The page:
New York Chief Information Officer Robert Samson will retire this month, the state’s Office of Information Technology Services said Friday.
Samson, who was appointed by Gov. Andrew Cuomo in 2017, is credited with managing the final leg of the state’s data center consolidation efforts and an enterprise cloud migration project. As CIO, he led a technology office with 3,400 full-time employees and a budget of $855 million. He’ll officially step down Aug. 15.
According to ITS, Samson was also responsible for improving the state’s cybersecurity posture by increasing investment in staffing and technology, completing hundreds of “high-impact” projects that advanced the state’s “most strategic policies and programs,” such as the full-ride Excelsior Scholarship, and policies related to rent regulation and paid family leave.
Before joining New York’s technology office, Samson spent more than 30 years in various leadership positions at IBM, retiring in 2009. He came out of retirement two years ago to assist the state in completing its IT consolidation efforts. In 2017, officials told StateScoop the consolidation project, which involved dozens of data centers and executive branch agencies, was 75 percent complete.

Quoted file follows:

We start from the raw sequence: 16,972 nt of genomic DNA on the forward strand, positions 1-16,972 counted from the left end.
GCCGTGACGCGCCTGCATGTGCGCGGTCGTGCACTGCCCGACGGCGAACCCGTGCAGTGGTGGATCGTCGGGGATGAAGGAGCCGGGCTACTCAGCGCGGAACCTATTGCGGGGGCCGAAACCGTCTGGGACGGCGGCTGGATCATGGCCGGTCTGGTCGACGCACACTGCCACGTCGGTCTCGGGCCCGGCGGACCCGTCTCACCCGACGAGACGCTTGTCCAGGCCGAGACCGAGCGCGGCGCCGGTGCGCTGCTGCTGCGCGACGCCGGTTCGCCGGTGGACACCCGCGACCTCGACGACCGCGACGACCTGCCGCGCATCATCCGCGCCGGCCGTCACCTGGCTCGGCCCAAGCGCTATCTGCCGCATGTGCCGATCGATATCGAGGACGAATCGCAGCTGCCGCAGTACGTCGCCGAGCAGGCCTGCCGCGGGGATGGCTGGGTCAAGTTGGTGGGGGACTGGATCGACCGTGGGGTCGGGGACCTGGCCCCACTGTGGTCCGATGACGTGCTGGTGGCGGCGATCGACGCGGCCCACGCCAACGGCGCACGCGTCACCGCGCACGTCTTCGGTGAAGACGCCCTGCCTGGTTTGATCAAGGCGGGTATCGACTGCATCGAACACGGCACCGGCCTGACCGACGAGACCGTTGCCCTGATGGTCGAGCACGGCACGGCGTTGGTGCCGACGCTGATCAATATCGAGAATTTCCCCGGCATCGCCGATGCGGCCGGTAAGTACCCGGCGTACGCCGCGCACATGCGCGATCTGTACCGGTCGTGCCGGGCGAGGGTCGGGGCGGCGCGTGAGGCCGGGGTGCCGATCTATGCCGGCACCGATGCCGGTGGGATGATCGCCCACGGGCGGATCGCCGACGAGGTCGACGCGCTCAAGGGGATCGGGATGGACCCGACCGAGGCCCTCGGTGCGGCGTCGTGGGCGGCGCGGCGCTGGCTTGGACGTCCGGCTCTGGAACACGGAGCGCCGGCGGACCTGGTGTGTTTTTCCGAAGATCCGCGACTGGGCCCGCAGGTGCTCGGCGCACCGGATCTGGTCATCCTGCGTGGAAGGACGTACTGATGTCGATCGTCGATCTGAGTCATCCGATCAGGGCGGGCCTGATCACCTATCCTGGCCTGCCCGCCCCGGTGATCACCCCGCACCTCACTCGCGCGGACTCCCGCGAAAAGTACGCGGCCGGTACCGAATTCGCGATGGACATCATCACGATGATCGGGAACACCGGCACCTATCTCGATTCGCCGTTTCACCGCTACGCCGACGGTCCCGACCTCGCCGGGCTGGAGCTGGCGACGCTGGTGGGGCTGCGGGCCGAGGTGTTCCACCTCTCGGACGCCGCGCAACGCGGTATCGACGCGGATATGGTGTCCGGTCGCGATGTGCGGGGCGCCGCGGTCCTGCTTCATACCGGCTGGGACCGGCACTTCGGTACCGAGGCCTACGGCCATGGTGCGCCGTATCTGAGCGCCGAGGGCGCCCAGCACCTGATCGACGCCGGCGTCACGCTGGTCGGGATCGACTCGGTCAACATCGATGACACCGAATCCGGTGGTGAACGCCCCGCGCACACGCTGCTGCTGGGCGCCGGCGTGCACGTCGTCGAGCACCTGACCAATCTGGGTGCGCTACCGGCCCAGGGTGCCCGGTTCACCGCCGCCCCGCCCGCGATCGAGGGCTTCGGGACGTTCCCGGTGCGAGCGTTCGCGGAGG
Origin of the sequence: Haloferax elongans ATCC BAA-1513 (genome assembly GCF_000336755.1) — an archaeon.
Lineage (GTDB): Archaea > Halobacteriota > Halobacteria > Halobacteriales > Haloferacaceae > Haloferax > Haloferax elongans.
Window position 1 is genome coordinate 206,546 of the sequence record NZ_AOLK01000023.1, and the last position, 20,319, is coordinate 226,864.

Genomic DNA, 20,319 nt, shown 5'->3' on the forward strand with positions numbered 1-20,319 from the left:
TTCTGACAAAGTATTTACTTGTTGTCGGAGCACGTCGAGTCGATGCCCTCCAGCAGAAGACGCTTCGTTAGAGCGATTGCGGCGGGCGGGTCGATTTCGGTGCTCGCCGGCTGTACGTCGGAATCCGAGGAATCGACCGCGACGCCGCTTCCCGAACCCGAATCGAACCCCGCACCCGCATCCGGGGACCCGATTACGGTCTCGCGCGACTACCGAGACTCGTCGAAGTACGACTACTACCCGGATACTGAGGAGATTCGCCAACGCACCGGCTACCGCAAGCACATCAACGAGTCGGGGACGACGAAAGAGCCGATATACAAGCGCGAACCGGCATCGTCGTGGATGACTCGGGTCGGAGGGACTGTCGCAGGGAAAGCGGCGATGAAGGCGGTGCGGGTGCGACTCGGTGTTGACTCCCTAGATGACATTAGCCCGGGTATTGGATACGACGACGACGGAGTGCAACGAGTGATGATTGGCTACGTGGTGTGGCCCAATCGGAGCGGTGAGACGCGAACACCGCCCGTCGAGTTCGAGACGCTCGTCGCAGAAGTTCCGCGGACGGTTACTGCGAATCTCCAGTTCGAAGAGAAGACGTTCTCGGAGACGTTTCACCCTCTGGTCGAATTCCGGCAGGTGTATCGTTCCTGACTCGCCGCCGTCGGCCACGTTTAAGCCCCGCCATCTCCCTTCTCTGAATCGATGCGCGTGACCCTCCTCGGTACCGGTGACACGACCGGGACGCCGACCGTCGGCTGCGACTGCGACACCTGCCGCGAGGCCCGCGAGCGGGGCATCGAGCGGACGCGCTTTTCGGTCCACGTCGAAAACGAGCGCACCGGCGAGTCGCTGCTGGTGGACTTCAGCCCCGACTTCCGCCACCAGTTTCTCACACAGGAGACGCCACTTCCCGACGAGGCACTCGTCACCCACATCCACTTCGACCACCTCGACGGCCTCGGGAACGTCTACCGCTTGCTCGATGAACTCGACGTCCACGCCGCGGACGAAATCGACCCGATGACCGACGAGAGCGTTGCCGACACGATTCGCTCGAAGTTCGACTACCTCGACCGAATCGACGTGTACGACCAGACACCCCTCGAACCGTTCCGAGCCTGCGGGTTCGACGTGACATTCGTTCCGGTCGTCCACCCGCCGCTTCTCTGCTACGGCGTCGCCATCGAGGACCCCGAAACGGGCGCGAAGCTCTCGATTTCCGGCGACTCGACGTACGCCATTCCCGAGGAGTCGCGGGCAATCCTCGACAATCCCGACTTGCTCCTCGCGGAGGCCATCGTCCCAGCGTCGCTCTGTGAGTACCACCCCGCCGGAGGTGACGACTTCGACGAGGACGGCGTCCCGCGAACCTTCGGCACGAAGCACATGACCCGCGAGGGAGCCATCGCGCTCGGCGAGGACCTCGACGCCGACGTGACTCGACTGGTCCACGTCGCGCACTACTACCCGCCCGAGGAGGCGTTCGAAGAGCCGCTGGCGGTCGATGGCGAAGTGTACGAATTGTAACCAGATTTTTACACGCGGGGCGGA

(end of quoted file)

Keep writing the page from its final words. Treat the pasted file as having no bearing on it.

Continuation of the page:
In a statement released by ITS, Samson said that he is facing health issues, though he called his time with the state government “the most enjoyable and professionally fulfilling of my long career in information technology.”
“Working with our team of dedicated and talented employees, ITS has made significant progress and is embracing technology to drive New York State forward and deliver innovation that matters for all New Yorkers. It has been a privilege to serve ITS and the State of New York,” Samson said.
Samson played a role in the state’s IT management even before becoming state CIO. In 2011 and 2012, he was chairman of the IT subcommittee of Cuomo’s Spending and Government Efficiency Commission, which recommended the IT consolidation project that he would eventually lead.
In 2018, StateScoop recognized Samson with a “GoldenGov: State Executive of the Year” award.